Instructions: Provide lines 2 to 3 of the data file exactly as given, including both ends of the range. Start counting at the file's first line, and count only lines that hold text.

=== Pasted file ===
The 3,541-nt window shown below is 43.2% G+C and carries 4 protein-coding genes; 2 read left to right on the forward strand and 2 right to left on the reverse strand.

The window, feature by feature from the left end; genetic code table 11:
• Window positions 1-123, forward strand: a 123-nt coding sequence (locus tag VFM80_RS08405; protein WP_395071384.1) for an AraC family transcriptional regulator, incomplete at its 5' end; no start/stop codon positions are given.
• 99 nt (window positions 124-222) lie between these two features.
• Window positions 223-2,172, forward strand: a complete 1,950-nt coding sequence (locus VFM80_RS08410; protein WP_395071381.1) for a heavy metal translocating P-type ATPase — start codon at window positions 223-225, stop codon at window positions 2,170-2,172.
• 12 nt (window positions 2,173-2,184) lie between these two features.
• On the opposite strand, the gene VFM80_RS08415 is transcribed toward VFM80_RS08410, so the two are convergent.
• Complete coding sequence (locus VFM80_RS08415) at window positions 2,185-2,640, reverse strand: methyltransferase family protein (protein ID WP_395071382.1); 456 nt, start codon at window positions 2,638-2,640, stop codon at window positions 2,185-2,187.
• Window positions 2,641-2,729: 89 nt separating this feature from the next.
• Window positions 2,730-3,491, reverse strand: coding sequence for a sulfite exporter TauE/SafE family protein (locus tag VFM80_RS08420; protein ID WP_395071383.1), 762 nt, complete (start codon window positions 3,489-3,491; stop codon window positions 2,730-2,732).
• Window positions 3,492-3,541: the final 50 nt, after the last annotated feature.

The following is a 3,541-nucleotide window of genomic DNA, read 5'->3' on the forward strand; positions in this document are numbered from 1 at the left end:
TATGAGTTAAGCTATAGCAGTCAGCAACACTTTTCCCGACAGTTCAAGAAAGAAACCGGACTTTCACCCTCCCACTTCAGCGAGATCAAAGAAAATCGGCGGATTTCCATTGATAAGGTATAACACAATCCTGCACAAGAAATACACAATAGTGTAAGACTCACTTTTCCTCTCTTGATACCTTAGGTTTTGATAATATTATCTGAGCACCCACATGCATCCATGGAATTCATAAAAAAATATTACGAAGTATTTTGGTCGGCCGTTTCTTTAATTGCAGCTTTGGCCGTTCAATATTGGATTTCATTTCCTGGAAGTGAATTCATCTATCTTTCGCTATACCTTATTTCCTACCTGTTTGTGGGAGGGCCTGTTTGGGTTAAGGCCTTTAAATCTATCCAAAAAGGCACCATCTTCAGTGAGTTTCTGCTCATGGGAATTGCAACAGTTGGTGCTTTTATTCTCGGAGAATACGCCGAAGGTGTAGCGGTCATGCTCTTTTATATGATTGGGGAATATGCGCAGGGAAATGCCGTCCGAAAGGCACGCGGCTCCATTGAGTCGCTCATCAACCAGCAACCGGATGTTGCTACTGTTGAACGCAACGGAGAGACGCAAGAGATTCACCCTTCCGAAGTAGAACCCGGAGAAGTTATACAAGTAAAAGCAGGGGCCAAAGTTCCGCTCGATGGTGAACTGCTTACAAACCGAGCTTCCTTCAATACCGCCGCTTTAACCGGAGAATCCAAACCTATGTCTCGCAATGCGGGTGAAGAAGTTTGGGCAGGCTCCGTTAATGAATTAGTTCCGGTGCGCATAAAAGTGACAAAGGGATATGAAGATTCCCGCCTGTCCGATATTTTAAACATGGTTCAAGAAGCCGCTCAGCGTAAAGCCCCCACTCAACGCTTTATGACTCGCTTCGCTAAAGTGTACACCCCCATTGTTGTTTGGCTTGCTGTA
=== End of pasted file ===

The window, feature by feature from the left end; genetic code table 11:
• Window positions 1-123, forward strand: a 123-nt coding sequence (locus tag VFM80_RS08405; protein WP_395071384.1) for an AraC family transcriptional regulator, incomplete at its 5' end; no start/stop codon positions are given.